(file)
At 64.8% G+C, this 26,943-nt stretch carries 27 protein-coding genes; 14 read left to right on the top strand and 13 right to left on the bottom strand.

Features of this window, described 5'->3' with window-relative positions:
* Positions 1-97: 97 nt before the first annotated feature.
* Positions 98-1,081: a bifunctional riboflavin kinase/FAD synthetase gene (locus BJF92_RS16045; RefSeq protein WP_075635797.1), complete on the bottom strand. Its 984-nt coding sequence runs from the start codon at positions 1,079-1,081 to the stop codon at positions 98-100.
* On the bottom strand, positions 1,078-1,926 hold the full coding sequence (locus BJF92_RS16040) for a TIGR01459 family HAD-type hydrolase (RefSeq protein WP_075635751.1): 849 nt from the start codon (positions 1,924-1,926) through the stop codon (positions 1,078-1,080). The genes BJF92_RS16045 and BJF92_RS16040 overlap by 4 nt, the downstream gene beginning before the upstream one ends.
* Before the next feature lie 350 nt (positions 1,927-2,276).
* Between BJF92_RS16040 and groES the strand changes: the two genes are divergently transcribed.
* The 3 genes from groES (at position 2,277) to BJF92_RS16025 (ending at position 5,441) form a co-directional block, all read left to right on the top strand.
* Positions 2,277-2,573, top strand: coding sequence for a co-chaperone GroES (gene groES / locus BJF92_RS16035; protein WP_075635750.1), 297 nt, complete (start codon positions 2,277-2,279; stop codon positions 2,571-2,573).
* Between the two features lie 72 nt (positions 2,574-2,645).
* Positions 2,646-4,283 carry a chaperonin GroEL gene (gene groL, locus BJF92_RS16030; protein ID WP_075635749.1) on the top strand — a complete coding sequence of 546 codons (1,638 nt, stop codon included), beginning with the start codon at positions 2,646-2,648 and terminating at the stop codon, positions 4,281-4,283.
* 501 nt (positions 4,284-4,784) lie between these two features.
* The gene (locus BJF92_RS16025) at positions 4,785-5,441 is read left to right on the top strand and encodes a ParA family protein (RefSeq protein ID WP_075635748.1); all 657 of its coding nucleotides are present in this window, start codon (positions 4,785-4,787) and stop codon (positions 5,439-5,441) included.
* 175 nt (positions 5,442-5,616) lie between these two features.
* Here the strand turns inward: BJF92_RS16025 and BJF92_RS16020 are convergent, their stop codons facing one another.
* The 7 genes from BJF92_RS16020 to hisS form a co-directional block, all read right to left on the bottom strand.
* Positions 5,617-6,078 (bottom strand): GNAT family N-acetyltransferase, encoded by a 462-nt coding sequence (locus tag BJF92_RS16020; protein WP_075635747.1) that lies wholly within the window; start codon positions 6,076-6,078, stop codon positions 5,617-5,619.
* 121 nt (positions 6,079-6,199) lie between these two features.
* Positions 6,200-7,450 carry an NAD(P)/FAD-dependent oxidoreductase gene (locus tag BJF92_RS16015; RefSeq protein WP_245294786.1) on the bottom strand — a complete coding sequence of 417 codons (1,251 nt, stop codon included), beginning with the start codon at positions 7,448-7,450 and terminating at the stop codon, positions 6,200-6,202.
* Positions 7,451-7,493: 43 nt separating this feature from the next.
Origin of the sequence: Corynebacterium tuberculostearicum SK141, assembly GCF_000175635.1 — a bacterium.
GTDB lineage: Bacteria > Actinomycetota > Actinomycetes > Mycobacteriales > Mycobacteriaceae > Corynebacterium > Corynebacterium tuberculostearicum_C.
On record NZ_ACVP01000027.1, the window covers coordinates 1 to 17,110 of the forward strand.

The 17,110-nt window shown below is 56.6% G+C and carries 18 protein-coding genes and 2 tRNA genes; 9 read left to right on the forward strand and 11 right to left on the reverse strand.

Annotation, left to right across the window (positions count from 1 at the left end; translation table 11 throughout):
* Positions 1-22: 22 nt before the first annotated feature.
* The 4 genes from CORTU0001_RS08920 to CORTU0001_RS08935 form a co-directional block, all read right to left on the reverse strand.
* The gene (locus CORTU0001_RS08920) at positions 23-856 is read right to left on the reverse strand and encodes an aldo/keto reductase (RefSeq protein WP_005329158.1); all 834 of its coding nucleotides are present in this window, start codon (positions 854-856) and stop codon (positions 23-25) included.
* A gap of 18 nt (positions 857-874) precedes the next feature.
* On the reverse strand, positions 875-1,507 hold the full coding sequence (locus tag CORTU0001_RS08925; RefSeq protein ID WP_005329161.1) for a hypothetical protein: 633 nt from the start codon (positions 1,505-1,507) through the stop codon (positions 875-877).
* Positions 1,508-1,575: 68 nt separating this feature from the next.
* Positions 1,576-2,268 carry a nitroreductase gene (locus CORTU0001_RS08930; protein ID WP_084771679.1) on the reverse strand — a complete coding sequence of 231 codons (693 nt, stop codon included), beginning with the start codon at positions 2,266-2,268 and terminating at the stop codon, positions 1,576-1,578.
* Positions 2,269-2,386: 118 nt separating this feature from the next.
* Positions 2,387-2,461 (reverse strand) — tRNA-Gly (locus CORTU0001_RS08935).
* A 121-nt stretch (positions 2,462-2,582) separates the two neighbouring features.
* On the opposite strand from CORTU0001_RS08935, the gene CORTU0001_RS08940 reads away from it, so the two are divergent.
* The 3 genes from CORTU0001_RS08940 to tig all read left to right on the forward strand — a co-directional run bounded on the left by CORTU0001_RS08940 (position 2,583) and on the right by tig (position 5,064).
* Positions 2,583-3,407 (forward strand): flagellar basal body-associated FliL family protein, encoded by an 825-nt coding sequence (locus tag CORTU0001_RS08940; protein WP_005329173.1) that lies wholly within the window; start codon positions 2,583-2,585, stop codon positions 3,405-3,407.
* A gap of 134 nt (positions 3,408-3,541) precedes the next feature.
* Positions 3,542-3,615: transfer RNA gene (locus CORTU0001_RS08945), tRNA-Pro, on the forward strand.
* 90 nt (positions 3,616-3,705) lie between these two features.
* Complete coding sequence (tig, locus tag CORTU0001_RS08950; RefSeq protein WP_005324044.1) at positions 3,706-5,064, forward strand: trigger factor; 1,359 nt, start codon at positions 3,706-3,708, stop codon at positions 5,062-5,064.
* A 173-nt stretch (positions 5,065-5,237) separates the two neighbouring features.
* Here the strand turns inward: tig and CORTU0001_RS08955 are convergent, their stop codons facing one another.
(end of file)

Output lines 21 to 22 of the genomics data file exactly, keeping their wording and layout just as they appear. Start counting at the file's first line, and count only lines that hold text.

Origin of the sequence: Corynebacterium tuberculostearicum SK141, assembly GCF_000175635.1 — a bacterium.
GTDB lineage: Bacteria > Actinomycetota > Actinomycetes > Mycobacteriales > Mycobacteriaceae > Corynebacterium > Corynebacterium tuberculostearicum_C.